Should one avoid lots of use statements in a custom modules .module file? Or does it not matter? To quanity "lots", let's say, using 7 to 10 "use" statements.

use Drupal\Core\Entity\EntityInterface;
use Drupal\Core\Entity\Display\EntityViewDisplayInterface;
use Drupal\views\Views;
use Drupal\views\ViewExecutable;
use Drupal\Component\Utility\Html;
use Drupal\node\NodeInterface;
use Drupal\Core\Cache\Cache;

I suppose for organizing code, it may be more elegant to create a service to hold custom functionality, rather than to put it directly in a custom module's .module file, but are there any performance implications for many use statements in a .module file?

  • 3
    This is more of a PHP question really - use just declares an alias, each will probably use a few CPU cycles and a modicum of RAM. Whether that has a noticeable impact depends on quite what you mean by "lots" (is 20 a lot? 50? 100? 10,000?), and the other usual environmental factors. You can always profile to be sure, but if it's something you're concerned about it's a perfect opportunity to structure your code a bit better as you say.
    – Clive
    Dec 20 '16 at 18:05
  • 1
    And for the edit: I wouldn't call 10 lots, personally. Plenty of Drupal/Symfony core classes have more than that in them and I don't think there are concerns about those (certainly haven't ever come across any). You should be fine. Very unscientifically, you could possibly assume that since you need to have those statements somewhere in the request to use their functionality, that PHP will probably spend the same amount of time processing them wherever they are. If one or more aren't actually used in a particular request, then moving them out of the .module would theoretically gain you a bit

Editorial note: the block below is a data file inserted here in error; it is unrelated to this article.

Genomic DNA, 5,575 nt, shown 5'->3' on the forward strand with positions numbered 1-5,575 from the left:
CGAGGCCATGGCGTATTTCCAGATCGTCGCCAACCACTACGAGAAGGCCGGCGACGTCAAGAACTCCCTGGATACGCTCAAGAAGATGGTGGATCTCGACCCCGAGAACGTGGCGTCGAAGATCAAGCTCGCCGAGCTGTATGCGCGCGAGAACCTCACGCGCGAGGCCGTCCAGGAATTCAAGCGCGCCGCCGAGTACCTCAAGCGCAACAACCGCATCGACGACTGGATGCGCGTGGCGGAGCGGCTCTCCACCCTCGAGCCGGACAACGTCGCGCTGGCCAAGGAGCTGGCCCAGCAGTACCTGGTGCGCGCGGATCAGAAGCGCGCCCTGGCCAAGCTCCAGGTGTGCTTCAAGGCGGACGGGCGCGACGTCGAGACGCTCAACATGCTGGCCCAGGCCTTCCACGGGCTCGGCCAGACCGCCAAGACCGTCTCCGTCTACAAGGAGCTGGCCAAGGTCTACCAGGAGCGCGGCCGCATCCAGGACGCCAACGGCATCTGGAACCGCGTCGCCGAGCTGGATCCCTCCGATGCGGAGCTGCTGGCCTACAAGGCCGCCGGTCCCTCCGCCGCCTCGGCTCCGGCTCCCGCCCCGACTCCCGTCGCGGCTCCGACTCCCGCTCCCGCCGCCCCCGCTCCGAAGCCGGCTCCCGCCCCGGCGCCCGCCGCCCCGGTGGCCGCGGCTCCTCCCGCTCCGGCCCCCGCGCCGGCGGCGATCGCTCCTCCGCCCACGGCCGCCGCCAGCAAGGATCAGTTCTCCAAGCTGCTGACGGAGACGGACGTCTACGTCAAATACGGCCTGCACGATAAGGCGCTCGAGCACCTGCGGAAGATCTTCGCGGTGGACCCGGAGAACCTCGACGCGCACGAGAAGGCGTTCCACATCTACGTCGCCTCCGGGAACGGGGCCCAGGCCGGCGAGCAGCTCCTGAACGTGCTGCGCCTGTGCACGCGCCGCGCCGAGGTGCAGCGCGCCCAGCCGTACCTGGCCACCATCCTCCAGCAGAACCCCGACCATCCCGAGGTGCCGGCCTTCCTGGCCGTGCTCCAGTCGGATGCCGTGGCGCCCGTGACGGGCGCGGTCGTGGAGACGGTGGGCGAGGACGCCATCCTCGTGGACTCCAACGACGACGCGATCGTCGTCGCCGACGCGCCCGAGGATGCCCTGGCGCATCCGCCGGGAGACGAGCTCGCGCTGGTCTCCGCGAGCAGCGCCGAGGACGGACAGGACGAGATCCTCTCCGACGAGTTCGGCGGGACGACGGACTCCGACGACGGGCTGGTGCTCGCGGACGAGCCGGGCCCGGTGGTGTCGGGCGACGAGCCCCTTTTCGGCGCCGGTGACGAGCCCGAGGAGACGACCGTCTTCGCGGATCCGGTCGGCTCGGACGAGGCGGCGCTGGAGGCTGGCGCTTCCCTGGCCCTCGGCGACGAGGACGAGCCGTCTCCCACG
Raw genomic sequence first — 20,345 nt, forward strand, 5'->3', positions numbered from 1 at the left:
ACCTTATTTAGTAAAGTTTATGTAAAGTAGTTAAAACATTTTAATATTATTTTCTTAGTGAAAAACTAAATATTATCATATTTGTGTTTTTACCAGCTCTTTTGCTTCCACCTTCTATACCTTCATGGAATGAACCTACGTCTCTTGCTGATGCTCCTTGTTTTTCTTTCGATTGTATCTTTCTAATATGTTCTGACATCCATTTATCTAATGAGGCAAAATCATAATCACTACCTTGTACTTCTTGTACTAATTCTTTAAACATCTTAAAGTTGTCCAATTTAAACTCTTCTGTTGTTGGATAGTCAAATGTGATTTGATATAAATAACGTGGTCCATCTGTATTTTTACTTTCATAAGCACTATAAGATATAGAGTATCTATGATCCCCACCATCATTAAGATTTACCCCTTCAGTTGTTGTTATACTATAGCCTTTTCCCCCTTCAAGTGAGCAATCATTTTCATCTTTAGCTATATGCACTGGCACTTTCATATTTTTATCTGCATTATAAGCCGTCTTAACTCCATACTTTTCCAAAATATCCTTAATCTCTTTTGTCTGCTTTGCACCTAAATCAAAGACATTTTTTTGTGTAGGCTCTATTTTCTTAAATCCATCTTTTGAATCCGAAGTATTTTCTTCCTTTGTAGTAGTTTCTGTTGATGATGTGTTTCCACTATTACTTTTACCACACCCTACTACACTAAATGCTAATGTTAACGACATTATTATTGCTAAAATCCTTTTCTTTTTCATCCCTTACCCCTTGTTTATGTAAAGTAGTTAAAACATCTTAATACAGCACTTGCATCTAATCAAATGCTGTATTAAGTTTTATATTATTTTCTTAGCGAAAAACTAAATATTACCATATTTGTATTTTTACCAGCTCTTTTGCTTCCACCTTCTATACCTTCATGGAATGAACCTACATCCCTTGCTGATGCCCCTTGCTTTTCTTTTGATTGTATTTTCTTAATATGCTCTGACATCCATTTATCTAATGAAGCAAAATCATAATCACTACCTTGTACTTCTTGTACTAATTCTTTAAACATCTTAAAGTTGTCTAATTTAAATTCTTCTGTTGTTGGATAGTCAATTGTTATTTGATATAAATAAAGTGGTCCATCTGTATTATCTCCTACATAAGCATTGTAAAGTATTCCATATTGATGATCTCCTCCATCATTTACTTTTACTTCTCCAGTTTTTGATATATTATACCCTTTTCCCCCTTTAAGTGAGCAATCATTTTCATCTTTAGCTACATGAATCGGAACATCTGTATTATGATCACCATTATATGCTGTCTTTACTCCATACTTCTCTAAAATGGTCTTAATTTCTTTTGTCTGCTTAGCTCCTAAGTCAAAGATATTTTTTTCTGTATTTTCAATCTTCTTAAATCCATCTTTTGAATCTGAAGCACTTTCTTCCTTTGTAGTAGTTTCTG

– Clive
    Dec 20 '16 at 18:09
  • But you're probably talking microseconds
    – Clive
    Dec 20 '16 at 18:13

The use statements alone are definitely not going to be a performance concern. I doubt that we're even talking about nanoseconds here. So that really doesn't matter. I'm guessing that this is resolved at compile time anyway.

Especially in a .module file, use statements usually grow, the more code you have, the more use statements, as a .module file is often doing many different things, implementing various hooks and so on.

If you want to optimize something, look at your actual code, forget about the use statements. Some hooks can be moved into include files, especially those that are only needed when rebuilding caches, like hook_views_data(). Other things can be done in services. But also here, the argument is most likely not going to be runtime performance, parsing code is really, really fast. It's your performance in understand the code, finding bugs, writing test and so on. Optimize for that.

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